Auto Trader is to launch an automotive carbon literacy toolkit at Cop26 later this week.
Hailed as the first of its kind for the automotive industry, it’s been funded by the online advertising business and designed in conjunction with retailers including Nissan, Marshall Motor Group, Lookers, Motorpoint and AvailableCar.
The free tools and materials support accredited in-house carbon literacy training, with tailored content, a trainer guide and detailed resources, plus support from a member of the Carbon Literacy Project team.
A range of climate change-related topics centred on the automotive industry is covered by the course – typically delivered via a one-day seminar virtually or face to face.
The toolkit is available to any organisation of any size in the automotive industry, and aims to support people and businesses as they reduce their carbon footprint.
Dave Coleman, managing director of the Carbon Literacy Project, said: ‘While the UK government has funded the development of carbon literacy toolkits to speed up implementation in many areas of the public sector, the automotive carbon literacy toolkit is really significant as the first such initiative funded by and rolled out in the private sector.
‘The automotive industry is already highly visible as one of the sectors both most affected and having to adapt most rapidly to climate change and the shift to a low-carbon economy.’
It will be officially launched on Wednesday, November 10, but two pilot courses have already been held, with a host of brands taking part.
They included Kia, Vauxhall, Volkswagen Group, Jaguar Land Rover, Stellantis, Arnold Clark, Perrys, Sinclair Group, Drive Green, the SMMT, RCI Banque, Dealer Auction, KeeResources plus AutoConvert, as well as Marshall Motor Group, Lookers and Nissan.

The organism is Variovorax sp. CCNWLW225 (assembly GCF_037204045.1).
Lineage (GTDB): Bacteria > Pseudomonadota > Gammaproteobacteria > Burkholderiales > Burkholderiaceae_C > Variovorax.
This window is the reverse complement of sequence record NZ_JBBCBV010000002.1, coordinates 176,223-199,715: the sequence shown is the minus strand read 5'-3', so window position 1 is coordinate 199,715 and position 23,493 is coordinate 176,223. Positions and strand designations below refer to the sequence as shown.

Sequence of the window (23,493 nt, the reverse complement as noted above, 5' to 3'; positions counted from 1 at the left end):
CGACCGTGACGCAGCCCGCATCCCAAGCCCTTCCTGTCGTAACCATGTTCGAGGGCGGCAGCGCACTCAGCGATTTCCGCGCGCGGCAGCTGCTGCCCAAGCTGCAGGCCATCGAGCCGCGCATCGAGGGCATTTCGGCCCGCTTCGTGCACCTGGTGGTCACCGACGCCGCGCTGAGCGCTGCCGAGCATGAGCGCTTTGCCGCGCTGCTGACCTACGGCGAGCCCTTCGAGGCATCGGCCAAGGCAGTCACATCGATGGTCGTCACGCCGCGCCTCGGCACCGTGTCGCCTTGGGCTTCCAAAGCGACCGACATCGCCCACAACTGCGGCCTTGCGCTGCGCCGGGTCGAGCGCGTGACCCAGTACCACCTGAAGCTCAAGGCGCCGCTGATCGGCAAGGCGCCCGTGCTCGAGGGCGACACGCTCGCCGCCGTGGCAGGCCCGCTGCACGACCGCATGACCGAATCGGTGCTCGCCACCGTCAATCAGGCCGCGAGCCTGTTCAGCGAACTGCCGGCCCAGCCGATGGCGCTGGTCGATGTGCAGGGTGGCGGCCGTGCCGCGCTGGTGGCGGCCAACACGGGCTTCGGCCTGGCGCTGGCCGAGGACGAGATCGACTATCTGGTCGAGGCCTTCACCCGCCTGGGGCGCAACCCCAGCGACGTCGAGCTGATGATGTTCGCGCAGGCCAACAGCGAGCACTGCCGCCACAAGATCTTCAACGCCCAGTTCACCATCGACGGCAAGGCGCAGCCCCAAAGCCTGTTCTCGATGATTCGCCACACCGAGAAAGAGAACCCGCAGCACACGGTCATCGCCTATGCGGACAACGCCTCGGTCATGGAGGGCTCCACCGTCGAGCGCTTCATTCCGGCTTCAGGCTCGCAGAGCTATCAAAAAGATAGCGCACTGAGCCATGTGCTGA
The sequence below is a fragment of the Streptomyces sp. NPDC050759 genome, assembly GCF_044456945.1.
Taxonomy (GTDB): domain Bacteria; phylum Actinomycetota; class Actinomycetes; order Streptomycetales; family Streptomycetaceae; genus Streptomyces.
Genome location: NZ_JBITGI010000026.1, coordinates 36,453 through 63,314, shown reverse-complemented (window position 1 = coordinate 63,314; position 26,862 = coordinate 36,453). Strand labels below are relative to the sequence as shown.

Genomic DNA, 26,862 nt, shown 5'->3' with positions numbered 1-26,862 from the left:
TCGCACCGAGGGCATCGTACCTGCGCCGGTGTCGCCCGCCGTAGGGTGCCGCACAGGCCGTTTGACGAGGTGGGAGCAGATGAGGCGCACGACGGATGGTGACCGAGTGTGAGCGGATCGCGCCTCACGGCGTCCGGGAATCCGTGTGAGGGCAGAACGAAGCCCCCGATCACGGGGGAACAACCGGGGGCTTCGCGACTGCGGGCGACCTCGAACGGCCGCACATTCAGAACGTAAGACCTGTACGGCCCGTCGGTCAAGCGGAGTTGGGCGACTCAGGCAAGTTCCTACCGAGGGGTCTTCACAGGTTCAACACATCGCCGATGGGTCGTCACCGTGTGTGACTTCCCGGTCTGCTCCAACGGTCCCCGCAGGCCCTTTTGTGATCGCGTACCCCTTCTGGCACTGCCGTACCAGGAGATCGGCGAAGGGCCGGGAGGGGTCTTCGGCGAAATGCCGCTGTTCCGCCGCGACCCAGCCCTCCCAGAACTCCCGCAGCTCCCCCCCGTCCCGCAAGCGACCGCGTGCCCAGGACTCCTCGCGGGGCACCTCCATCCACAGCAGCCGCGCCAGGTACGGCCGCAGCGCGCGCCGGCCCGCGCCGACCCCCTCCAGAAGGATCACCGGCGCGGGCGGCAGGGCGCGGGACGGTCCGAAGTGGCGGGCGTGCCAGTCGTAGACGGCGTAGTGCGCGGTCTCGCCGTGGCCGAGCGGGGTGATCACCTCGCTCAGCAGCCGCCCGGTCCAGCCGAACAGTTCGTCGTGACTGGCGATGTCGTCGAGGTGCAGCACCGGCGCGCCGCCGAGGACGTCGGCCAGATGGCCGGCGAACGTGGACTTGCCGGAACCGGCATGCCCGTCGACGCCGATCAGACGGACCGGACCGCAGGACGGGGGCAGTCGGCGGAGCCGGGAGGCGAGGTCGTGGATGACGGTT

The idea is to create greater awareness of the carbon costs and impacts of everyday activities, and to inspire a reduction in emissions.
As more people are accredited, so their organisation can work towards becoming a fully accredited carbon-literate organisation via bronze, silver, gold and platinum milestones.
Auto Trader was the first FTSE 100 company to become carbon literate, and chief operating officer Nathan Coe said: ‘We’re very proud to sponsor the creation of the automotive carbon literacy toolkit, and especially grateful for the time and commitment our partners have invested in shaping it.
‘This collaborative effort from right across the automotive industry signifies a vital commitment to addressing the industry’s collective carbon footprint and our shared responsibility in reducing it.
‘I believe the toolkit has the potential to make a very meaningful and lasting contribution to the industry’s sustainability objectives.’
Marshall Motor Group chief financial officer Richard Blumberger said: ‘Effecting any sort of change can only be done with the buy-in of our colleagues, and this is a key topic which everyone feels passionately about.
‘The toolkit will give us a very simple yet effective way to educate our teams, and the trainer approach gives us the ability to roll it out in a quick and constructive way.
‘Though we have already started our journey, and an example of this is changing our electricity supply to a fully green renewable electricity tariff, this toolkit will provide a very effective bottom-up approach to reducing our carbon footprint even further.’
Andrew Hall, business development director at Lookers, commented: ‘The tailored programme is holistic, covering the reality of the global situation and involves all our team members to significantly increase awareness and commit to actions as both a business and individuals to significantly reduce our carbon footprint, whilst also bringing this to life for our industry.
‘With awareness and actions from the programme combining with Lookers’ own initiatives, we are committed to meaningful carbon reduction.’
Meanwhile, Richard Seaward, head of strategic development at Sinclair Group, said: ‘We want to inspire our staff to understand climate change – their role in it and to make a difference at home and at work. That way, we can make a positive change together.
‘From senior management to junior members of staff, engagement and training is essential to achieve the behavioural change necessary to address the scale and urgency of the climate emergency.
‘We firmly believe that the development of the carbon literacy course template for the automotive sector and its free availability will assist ourselves and the rest of the industry in this ambition.’